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Chapter 14

Chapter 14 BU395.docx

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Department
Business
Course
BU395
Professor
Maryam Hafezi
Semester
Winter

Description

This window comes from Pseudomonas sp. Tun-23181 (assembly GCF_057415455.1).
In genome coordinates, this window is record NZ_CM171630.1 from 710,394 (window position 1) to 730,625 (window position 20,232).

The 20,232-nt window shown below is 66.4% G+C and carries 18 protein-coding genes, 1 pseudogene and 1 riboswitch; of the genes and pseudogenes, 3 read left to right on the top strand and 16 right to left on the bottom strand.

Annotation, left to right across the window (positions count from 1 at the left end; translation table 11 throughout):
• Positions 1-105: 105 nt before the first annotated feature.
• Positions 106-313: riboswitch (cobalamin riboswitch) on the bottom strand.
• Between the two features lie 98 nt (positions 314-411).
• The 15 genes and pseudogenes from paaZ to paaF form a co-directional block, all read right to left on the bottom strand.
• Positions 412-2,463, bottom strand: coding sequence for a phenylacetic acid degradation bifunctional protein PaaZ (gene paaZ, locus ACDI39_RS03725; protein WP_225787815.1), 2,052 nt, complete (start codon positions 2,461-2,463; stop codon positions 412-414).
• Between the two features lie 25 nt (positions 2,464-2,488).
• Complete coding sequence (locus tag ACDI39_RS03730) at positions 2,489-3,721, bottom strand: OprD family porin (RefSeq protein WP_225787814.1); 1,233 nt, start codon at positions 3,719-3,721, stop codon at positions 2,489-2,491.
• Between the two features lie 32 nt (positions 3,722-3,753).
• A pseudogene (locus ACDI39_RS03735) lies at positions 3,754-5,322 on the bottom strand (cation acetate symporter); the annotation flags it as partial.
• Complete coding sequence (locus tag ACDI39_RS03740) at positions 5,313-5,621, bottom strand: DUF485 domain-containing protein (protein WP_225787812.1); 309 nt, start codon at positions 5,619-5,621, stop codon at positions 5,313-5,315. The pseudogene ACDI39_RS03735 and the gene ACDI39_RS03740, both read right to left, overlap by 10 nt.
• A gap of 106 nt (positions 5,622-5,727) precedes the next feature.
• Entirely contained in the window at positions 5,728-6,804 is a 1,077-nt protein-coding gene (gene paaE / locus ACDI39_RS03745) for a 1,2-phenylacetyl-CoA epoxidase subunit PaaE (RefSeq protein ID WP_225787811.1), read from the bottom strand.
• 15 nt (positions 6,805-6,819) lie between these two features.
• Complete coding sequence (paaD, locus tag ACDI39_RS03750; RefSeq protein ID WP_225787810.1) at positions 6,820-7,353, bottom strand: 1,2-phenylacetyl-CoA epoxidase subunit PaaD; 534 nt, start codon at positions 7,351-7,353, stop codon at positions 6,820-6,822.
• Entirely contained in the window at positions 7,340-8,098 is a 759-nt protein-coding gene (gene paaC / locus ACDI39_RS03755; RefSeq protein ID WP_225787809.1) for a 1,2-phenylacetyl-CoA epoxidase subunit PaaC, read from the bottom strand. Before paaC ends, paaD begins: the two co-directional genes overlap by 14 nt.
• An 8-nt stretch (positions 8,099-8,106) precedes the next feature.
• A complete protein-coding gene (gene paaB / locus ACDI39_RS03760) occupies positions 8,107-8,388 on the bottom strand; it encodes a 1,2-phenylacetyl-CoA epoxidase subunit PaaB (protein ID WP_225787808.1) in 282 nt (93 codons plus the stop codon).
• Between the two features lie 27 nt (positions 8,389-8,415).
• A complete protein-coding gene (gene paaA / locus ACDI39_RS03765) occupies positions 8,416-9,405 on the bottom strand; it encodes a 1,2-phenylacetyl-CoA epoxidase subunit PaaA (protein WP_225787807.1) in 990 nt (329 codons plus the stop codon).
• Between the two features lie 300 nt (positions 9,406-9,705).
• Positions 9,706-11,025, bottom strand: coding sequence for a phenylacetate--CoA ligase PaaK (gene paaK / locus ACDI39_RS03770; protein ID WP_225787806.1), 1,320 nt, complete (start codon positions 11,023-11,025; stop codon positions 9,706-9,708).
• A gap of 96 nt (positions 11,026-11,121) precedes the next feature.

BU395 Chapter 14 – Material Requirements Planning and Enterprise Resource Planning Week 7 Introduction -Material requirements planning (MRP) is a planning and scheduling technique primarily used for batch production of the components of assembled items -Enterprise resource planning (ERP) is used to manage and coordinate all the resources, information, and functions of an organization from a shared database Dependent Demand -Dependent demand – demand for subassemblies, parts, or raw materials that are derived from the plan for production of finished goods -Ex. The parts that go into making an automobile Overview of MRP -MRP – the activity that determines the plans for purchasing and production of dependent- demand components -The production plan for a specified number of each product is converted into the requirements for its sub-assemblies, parts, and raw materials, working backward from the due date of the product, using lead times and inventories on hand -This determines when and how much to order of each component -Requirements for end items generate requirements for lower-level components MRP Inputs -An MRP system has three major sources of information: the master production schedule; bills of material; and inventory levels, lead times, and open orders Master Production Schedule -Master production schedule – the anticipated build schedule stating which end items are to be produced, when, and in what quantities for the next 12 weeks or so -Separates the planning horizon into a series of time periods or time bucket, which are expressed in weeks or days -Time buckets need not be of equal length -Cumulative lead time – the sum of the lead times that sequential phases of a process require, form ordering of components to completion of final assembly Bills of Material -Bills of material (BOM) – a listing of all of the raw material, parts, and subassemblies needed to produce one unit of a product -Each finished product has its own bill of material -Product structure tree – a hierarchical diagram of the components needed to assemble a product -The end item is showed on the top -For the assembly diagram or product structure tree, just beneath the end item are the back and front subassemblies that must be put together with the two cross bars and a seat to make up the end item; beneath each subassembly are the parts for it -The amount on hand for each component is netted out (ex. Subtracted from the requirement) before determining the requirements of its children -The issue of timing is essential (when the components be purchased or made) and must be included in the analysis Special Types of BOM -Planning bill – a combination of several BOMs -Used to reduce the number of BOMs necessary for planning when the products have various options -Modular bill – a BOM for a module BU395 Chapter 14 – Material Requirements Planning and Enterprise Resource Planning Week 7 -Used to reduce the number of BOMs when a product consists of various modules, each with a few options -Phantom bill – an item that is usually not kept in inventory -Has zero lead time and special stock code so that it will not be regularly ordered -Makes planning easier Inventory Levels, Lead Times, and Open Orders -Each item in stock should have a separate description file that contains information about the item and, if purchased, the purchase lead time -The quantity on hand of each item should be updated continuously -Each manufactured or assembled item will have a configuration file that shows the operations necessary and the components used -Each open shop order and open purchase order has a quantity and due date and will be considered projected on-hand inventory on its due date MRP Processing, Updating, and Outputs MRP Processing -Takes the end items’ requirements specified by the MPS and “explodes” them into time-phased requirements for fabrication or assembly of subassemblies and fabricated parts, and purchase of purchased parts and raw material using the bills of material, offset by the lead times and netted for any inventory on hand or scheduled receipts -You can see the time-phasing requirements in the assembly time chart -The length of horizontal lines represents the lead times -The quantities that are generated by exploding the bills of material are gross requirements; they do not take into account any inventory that is currently on hand or is due to be received -The materials that a company must actually acquire to meet the demand generated by the MPS are the net requirements -Gross requirement – the demand for an item during a time period -Scheduled receipt – open order scheduled to arrive from a vendor or shop floor -Projected on-hand – expected amount of inventory that will be on hand at the beginning of a time period -Net requirement – the actual amount needed in a time period -Planned-order receipt – quantity planned to be received in the beginning of a period -Planned-order release – quantity planned to be released in the beginning of a period; that is, planned-order receipt offset by lead time Net requirements in period t = Gross requirements in period t – Projected inventory at the start of period t – Scheduled receipts + Safety stock -Pegging – identifying the parent items that have generated a given set of requirements for an item -The importance of the computer becomes evident when you consider that a typical company would have hundreds of end items for which it needs to develop material requirement plans,, each with its own set of components -Inventories on hand and on order, planned order releases, and so on must all be updated as changes and rescheduling occur Updating the System -A materials requirement plan is a document that changes over time -Requirements plans have a rolling horizon which means that plans are updated and revised so that they reflect the next set of periods -Regenerative MRP – recalculates all the MRP quantities periodically -Net-change MRP – immediately updates only MRP tables affected by a change -Regenerative MRP is best suited for fairly stable situations, whereas net-change MRP is best BU395 Chapter 14 – Material Requiremen